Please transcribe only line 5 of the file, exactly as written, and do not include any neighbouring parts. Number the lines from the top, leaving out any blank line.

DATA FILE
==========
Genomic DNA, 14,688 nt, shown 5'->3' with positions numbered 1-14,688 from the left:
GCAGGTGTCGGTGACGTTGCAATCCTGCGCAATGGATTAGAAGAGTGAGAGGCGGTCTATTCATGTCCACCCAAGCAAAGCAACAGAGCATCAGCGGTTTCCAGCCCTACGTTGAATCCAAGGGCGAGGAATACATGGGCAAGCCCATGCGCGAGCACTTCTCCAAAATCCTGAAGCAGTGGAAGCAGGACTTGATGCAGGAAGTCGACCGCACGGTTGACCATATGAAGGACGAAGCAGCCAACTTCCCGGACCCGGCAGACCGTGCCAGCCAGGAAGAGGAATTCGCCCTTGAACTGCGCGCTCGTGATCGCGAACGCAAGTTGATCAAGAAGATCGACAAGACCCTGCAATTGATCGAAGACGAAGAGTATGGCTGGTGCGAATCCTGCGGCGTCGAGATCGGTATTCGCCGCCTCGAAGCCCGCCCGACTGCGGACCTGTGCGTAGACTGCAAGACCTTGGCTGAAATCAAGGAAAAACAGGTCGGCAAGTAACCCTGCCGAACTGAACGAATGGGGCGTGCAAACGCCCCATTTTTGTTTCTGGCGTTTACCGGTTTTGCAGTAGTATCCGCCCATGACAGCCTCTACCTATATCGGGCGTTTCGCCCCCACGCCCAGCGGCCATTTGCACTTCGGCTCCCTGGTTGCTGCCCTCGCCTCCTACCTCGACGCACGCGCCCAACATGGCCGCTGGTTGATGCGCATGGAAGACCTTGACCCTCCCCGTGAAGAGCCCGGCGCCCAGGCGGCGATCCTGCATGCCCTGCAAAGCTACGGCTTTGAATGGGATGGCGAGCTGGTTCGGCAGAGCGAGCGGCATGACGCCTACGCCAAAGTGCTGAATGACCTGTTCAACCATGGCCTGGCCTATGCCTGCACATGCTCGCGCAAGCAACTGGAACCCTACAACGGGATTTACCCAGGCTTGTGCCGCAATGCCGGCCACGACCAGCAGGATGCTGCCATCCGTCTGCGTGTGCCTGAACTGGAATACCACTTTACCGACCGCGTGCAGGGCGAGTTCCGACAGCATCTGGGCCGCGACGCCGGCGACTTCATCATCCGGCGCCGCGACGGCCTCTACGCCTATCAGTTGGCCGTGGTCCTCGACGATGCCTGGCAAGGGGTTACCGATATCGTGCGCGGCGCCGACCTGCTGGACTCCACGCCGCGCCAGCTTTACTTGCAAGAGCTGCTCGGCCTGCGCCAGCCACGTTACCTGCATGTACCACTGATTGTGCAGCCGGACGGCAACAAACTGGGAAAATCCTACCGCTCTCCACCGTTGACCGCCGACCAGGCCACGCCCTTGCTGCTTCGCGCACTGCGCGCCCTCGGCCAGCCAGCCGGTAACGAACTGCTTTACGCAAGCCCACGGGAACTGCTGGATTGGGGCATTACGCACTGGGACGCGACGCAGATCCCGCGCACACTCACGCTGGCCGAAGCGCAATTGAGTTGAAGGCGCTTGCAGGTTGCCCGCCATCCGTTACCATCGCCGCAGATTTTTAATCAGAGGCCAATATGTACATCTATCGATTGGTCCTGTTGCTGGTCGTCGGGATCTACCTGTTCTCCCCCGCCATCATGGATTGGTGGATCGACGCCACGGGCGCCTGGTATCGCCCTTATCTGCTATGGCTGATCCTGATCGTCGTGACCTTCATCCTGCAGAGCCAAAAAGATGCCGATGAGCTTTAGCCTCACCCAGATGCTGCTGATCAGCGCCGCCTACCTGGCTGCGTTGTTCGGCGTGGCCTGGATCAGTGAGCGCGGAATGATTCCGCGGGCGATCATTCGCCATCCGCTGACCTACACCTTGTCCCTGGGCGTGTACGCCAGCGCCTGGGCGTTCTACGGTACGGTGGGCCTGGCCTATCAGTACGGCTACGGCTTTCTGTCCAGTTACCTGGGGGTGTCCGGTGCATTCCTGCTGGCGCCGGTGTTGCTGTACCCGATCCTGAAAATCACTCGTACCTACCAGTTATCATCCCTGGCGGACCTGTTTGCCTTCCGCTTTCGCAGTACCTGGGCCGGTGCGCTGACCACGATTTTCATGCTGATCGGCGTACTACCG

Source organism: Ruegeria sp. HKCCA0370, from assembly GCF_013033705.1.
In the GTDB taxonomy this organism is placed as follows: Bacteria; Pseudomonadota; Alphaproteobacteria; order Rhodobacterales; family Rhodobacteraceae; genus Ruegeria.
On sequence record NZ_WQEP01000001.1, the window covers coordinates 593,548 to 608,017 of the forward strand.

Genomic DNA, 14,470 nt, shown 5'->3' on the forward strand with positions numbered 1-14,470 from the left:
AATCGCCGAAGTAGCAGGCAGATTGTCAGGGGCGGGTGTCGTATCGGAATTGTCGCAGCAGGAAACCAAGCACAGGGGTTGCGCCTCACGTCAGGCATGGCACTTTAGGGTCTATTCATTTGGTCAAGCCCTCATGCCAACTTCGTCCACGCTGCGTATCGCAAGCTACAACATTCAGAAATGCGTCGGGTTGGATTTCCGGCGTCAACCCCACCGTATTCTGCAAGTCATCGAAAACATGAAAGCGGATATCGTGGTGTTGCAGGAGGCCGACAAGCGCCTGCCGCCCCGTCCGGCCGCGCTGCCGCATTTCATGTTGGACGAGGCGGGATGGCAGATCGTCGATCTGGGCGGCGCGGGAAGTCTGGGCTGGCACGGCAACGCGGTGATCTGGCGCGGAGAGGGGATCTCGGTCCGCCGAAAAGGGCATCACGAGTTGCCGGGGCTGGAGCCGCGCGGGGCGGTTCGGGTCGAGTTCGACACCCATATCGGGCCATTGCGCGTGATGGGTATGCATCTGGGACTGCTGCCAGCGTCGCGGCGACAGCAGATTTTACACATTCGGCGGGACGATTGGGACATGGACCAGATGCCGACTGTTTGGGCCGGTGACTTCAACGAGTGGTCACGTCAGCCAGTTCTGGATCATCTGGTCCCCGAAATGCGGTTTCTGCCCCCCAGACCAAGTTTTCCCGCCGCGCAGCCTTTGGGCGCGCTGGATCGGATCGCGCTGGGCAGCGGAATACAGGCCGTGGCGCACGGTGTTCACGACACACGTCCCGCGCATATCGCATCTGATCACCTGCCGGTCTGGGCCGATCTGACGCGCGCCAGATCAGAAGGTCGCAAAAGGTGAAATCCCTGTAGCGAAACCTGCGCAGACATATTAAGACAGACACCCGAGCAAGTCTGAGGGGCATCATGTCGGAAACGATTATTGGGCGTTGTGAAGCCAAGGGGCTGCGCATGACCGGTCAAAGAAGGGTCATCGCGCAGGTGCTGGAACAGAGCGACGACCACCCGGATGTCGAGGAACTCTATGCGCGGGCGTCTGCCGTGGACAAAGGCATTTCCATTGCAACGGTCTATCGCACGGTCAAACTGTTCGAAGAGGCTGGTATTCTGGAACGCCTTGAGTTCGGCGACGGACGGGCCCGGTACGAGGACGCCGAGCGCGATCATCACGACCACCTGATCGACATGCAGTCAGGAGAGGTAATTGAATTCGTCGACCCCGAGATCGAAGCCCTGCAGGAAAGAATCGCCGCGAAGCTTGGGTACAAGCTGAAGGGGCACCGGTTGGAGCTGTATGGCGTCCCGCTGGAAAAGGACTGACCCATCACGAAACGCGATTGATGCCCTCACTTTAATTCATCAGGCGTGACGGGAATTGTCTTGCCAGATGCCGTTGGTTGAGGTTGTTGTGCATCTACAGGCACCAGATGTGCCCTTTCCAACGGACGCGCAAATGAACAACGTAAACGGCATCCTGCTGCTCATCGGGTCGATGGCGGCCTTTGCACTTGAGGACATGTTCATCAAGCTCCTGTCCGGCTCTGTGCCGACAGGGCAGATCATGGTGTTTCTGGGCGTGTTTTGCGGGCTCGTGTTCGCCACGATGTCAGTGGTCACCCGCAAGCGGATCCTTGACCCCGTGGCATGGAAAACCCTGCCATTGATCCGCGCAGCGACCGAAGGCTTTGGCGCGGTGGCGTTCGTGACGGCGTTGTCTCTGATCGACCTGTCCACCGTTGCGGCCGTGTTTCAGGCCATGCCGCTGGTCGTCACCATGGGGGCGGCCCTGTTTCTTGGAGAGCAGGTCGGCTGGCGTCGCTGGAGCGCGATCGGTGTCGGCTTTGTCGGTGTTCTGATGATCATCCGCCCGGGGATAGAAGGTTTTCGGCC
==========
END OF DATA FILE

On sequence record NZ_WQEP01000001.1, the window covers coordinates 593,548 to 608,017 of the forward strand.